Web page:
Digital health and care strategy: enabling, connecting and empowering

A refreshed strategy is available at (October 2021).

Information Governance, Assurance and Cyber Security

Domain B

People expect their health and care information to be available to them, and to those responsible for helping them, when and where they need it. At the same time they want assurance that their personal information is being handled appropriately, safely, securely, and in an approved and controlled way.

We heard consistently that there needs to be a national approach to information governance in order to address, amongst other issues, inconsistencies in decision making about appropriate sharing of information, and misunderstandings and myths around existing legislation – which can impede the effective delivery of care, but also the timely introduction of new models of care, research and innovation. The Health and Sport Committee, as well as a significant number of other stakeholders, strongly emphasised the need to review how information governance could be considered at a national level, find more efficient ways to appropriately share information, and ensure there is a greater understanding of the law.

We recognise that people should have appropriate choices around how they can access and manage their health and care information, and we need to maintain trust that their information is used in a manner consistent with the law and with their expectations. A more transparent and informative picture is needed so people understand the importance of the use of information in areas of wider public or societal benefit such as research into new treatments or to develop learning and knowledge to improve public health.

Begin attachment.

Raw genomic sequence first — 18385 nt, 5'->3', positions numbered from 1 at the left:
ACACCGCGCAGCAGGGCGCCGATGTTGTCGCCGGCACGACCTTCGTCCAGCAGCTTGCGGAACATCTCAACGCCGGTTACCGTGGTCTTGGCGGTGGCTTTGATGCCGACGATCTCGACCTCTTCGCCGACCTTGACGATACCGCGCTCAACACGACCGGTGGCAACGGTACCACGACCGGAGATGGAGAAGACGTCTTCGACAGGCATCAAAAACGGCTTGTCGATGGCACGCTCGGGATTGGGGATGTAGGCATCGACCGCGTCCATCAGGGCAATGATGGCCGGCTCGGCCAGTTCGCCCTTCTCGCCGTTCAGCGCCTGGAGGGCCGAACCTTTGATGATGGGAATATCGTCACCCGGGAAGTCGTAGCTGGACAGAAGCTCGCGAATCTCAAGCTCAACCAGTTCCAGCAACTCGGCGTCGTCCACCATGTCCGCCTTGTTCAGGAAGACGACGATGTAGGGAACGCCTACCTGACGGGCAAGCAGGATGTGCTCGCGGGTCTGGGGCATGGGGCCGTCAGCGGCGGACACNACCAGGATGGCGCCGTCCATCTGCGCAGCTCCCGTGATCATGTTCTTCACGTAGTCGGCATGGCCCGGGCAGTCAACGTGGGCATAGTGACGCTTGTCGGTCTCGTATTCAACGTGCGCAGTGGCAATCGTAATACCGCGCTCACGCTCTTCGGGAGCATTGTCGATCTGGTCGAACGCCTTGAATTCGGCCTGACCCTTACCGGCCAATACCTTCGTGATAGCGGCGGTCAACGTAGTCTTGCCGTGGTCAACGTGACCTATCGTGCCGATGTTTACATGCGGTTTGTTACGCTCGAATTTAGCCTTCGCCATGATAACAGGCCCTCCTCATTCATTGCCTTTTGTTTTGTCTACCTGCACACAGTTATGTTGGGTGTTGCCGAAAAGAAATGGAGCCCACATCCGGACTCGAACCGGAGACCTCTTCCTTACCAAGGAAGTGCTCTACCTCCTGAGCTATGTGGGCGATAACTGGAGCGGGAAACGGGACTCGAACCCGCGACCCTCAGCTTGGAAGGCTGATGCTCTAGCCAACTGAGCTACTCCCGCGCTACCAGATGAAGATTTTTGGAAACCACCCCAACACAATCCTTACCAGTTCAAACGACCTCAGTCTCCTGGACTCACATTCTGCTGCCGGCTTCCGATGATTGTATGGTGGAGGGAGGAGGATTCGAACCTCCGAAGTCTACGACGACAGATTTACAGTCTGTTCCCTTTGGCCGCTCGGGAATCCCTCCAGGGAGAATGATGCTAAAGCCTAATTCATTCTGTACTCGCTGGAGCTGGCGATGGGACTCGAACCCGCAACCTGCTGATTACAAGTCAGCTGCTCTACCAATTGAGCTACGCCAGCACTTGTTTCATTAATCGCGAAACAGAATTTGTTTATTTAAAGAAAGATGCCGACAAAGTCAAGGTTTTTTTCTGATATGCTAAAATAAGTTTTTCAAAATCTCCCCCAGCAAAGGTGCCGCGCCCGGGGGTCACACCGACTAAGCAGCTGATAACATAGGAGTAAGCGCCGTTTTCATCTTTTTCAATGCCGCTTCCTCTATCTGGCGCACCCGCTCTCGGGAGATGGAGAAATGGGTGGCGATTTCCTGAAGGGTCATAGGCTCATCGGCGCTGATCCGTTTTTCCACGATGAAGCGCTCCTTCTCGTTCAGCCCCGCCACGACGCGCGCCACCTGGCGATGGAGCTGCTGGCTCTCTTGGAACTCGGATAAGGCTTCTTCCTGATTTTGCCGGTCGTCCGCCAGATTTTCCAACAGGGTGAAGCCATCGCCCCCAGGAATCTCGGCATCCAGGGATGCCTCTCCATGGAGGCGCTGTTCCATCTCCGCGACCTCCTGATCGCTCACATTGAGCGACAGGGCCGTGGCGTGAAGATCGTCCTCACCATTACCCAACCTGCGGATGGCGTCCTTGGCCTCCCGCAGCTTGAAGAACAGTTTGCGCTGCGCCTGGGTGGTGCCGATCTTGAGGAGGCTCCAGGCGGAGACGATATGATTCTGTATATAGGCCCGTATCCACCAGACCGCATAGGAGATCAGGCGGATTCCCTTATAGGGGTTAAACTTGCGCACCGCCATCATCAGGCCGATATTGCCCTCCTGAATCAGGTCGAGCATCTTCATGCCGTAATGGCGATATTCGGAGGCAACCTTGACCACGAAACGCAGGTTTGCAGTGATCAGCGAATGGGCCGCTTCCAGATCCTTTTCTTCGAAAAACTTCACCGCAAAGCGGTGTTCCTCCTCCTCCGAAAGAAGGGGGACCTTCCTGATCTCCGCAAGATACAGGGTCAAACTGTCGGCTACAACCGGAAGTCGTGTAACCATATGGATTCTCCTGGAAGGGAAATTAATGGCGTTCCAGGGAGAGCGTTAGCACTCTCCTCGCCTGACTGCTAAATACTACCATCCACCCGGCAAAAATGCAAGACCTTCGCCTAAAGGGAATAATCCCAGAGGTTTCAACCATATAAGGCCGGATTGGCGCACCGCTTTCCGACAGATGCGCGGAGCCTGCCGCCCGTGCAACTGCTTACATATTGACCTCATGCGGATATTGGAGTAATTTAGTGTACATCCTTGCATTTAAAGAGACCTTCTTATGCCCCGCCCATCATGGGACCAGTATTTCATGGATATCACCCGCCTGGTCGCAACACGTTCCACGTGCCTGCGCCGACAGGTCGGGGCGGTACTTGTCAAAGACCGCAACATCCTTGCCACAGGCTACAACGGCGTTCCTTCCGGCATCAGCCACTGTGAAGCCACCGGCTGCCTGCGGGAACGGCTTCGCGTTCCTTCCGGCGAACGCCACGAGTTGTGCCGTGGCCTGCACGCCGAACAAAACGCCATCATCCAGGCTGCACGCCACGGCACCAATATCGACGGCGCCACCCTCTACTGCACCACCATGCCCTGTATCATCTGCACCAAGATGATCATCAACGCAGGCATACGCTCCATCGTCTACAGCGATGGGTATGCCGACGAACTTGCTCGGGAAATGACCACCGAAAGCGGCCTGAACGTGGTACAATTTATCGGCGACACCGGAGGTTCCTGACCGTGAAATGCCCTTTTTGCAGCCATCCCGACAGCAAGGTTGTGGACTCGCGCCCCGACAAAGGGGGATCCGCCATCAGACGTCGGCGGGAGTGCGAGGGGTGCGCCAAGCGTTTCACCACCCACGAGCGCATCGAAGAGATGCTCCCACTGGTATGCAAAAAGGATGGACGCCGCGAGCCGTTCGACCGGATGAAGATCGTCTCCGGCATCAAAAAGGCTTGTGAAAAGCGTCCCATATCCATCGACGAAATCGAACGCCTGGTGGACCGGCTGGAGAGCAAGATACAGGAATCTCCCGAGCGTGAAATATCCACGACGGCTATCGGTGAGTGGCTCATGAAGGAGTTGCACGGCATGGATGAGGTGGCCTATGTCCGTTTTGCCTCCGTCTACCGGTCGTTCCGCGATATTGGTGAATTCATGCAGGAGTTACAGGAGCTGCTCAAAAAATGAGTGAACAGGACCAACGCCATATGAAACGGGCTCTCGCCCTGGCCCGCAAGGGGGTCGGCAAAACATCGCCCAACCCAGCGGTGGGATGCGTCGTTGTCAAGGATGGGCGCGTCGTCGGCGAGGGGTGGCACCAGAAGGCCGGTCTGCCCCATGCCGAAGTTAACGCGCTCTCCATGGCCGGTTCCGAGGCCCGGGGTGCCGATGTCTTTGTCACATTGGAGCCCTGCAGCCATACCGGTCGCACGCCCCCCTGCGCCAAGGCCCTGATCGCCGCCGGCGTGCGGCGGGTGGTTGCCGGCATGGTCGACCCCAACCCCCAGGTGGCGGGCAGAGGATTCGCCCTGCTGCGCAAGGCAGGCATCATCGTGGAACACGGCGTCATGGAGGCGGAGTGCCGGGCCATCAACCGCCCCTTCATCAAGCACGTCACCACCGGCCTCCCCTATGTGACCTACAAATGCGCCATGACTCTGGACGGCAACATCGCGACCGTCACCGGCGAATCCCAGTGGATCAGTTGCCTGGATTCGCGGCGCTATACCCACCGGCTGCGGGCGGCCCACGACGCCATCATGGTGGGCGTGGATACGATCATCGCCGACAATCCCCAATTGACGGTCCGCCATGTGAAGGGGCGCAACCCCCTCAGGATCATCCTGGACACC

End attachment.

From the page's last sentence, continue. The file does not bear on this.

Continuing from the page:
By 2020, we will have in place clear arrangements to deliver a simplified and consistent national approach for Information Assurance which will take into account the different needs of users and citizens, and provide clarity around information sharing across health and care.

For this to be achieved, we will:

  • Establish, through public involvement and professional advice, a clear national approach, consistent with the law, including the General Data Protection Regulation ( GDPR), which provides clarity around the required information assurances needed for different uses of health and care information, and appropriate choices for citizens about how their information will be used.
  • Review information governance boards and groups currently in place with a view to streamlining the landscape, reducing unnecessary complexity and developing a national approach to assurance and cyber security.
  • Work with health and care organisations to continually improve the security of how they handle information and ensure that this reflects specific standards e.g., cyber essentials and appropriate ISO 27001 standards.
  • Agree and publish clear information for the public, front-line professionals, carers, the research, development and innovation communities about the use of information and the basis on which information may or should be shared.
  • Work with public sector initiatives, e.g., the Identity Assurance Programme, to ensure that we encompass a consistent approach across public services in the use of information.


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